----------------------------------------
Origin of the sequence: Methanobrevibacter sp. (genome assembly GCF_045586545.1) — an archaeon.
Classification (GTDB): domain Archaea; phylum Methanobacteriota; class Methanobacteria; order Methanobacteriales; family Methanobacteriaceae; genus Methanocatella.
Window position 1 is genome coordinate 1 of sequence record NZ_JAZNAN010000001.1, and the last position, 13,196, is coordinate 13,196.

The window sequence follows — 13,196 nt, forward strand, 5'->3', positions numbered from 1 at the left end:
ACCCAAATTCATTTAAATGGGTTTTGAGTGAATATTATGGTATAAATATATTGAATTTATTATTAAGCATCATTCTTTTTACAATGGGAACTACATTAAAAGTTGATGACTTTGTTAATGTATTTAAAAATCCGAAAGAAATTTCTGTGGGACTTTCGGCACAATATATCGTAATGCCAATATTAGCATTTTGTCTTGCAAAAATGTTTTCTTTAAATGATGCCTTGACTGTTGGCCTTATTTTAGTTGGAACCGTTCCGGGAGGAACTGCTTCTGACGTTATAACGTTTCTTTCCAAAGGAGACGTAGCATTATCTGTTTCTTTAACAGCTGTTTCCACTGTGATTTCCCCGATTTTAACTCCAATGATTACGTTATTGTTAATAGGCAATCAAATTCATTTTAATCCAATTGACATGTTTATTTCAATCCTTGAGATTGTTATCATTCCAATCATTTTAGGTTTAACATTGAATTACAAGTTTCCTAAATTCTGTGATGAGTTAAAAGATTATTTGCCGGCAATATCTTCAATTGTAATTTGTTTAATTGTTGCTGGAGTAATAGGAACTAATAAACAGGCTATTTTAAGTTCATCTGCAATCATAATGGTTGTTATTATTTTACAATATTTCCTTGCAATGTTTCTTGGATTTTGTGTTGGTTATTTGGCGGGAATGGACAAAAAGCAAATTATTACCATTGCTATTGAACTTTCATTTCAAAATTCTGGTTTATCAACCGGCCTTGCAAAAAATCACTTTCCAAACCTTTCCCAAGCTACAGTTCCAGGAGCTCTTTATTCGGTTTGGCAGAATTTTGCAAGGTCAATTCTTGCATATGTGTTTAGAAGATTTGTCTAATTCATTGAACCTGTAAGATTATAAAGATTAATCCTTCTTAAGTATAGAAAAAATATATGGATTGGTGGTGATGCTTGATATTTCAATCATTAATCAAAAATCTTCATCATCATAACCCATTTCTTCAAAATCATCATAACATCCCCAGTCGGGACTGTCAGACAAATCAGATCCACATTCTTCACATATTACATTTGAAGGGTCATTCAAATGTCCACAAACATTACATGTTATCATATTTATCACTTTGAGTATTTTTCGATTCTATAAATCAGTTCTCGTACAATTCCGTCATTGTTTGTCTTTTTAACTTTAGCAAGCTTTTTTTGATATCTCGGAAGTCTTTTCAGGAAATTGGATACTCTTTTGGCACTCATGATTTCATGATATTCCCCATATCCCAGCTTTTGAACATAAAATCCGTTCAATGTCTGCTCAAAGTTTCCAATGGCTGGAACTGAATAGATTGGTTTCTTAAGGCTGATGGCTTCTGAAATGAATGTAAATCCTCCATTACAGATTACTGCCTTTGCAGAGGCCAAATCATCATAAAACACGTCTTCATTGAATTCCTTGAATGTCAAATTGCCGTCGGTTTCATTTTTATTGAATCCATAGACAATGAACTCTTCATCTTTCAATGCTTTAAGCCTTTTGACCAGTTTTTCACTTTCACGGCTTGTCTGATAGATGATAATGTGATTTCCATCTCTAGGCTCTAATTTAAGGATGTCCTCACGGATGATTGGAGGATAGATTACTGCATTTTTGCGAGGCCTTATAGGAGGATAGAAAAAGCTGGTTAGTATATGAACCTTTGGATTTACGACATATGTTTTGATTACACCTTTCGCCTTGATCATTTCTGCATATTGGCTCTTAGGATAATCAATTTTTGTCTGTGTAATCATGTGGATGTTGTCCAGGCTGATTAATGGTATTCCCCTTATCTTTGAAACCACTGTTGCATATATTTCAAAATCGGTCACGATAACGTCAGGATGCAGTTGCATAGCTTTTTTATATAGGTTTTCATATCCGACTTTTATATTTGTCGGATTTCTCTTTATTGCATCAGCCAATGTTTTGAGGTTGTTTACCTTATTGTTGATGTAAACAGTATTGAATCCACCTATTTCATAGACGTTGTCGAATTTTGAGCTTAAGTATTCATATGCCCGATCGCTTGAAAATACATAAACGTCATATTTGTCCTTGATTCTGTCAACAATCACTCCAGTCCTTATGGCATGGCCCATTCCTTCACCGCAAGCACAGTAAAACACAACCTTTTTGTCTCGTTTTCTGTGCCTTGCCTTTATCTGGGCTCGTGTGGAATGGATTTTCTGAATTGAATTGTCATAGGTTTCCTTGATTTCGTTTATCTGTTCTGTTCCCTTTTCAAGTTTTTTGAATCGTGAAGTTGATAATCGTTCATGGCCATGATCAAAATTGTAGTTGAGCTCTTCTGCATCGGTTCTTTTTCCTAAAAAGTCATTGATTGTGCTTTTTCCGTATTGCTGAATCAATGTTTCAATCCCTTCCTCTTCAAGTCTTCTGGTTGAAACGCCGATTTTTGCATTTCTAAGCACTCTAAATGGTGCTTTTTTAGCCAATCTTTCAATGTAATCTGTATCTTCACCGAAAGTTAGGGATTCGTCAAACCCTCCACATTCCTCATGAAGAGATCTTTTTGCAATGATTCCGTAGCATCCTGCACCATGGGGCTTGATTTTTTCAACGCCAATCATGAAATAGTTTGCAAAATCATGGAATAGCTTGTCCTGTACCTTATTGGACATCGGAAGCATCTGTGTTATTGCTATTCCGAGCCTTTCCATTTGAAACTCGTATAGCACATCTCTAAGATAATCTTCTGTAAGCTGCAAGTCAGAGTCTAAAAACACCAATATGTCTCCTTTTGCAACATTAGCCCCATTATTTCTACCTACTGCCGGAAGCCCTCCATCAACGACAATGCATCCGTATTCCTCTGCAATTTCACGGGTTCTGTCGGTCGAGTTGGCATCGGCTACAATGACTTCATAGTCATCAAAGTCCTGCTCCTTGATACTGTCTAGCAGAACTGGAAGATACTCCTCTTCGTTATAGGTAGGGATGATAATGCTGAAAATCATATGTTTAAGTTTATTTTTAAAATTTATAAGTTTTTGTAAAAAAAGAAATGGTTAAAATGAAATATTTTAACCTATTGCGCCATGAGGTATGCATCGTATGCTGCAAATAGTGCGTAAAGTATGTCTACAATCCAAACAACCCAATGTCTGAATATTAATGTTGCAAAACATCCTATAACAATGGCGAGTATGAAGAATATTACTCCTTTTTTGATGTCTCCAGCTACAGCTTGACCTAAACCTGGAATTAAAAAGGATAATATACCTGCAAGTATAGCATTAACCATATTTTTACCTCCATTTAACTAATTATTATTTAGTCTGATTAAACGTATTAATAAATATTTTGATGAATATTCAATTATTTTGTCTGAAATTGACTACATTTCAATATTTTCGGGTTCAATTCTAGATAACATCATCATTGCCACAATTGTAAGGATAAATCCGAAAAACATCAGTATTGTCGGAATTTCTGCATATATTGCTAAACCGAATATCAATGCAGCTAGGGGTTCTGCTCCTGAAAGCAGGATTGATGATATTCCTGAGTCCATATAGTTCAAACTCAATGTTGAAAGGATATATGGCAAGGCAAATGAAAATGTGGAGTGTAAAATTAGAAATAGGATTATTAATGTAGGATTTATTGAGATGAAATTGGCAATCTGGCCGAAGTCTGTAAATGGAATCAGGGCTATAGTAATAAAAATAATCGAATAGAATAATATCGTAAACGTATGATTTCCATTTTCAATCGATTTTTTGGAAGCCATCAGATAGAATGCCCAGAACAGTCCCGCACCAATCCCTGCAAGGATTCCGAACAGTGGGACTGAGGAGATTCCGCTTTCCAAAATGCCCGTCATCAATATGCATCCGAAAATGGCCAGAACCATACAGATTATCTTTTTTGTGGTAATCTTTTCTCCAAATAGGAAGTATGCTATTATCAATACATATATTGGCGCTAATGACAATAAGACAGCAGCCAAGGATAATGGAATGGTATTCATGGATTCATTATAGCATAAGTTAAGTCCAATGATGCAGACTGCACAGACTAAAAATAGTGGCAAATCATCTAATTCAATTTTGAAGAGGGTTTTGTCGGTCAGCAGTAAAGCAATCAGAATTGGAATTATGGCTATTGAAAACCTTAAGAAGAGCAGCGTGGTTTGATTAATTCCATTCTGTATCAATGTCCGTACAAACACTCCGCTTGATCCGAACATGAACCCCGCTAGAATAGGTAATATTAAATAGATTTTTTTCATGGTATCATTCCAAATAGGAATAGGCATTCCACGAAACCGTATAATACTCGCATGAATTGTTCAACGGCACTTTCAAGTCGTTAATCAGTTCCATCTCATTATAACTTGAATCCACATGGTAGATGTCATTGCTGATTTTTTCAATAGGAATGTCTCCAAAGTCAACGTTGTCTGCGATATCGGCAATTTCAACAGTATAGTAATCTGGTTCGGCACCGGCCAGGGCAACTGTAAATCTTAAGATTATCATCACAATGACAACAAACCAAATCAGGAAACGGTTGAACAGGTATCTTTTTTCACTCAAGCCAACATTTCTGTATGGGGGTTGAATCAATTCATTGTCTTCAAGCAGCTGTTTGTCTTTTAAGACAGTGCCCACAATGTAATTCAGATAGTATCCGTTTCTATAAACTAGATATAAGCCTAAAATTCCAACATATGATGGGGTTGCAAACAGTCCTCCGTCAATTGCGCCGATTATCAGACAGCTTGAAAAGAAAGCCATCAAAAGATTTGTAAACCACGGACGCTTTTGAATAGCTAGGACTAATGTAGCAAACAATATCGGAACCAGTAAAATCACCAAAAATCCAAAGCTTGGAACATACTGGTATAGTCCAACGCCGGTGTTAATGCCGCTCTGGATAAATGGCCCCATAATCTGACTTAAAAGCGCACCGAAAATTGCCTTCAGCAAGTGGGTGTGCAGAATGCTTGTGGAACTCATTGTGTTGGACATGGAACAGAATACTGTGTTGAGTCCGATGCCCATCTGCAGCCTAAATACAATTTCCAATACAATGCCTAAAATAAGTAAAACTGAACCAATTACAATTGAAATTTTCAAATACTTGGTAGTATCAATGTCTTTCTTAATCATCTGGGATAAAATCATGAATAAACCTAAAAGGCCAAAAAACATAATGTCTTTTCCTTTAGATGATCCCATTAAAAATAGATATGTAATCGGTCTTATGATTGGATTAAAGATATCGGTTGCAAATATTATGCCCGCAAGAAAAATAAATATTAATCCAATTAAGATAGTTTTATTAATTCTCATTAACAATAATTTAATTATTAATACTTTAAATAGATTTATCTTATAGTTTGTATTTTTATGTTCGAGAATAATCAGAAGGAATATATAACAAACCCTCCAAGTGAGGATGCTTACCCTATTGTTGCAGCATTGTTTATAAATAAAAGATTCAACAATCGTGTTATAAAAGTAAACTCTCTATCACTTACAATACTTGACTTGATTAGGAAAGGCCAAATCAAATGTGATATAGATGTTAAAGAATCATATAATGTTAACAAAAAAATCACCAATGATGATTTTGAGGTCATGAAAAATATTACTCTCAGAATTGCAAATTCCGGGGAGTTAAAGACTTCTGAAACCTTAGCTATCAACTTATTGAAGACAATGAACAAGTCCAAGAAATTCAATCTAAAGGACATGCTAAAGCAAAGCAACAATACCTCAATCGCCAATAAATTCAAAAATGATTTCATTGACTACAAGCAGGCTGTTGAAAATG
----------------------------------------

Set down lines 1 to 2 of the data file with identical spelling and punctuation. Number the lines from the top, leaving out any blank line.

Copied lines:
Origin of the sequence: Methanobrevibacter sp. (genome assembly GCF_045586545.1) — an archaeon.
Classification (GTDB): domain Archaea; phylum Methanobacteriota; class Methanobacteria; order Methanobacteriales; family Methanobacteriaceae; genus Methanocatella.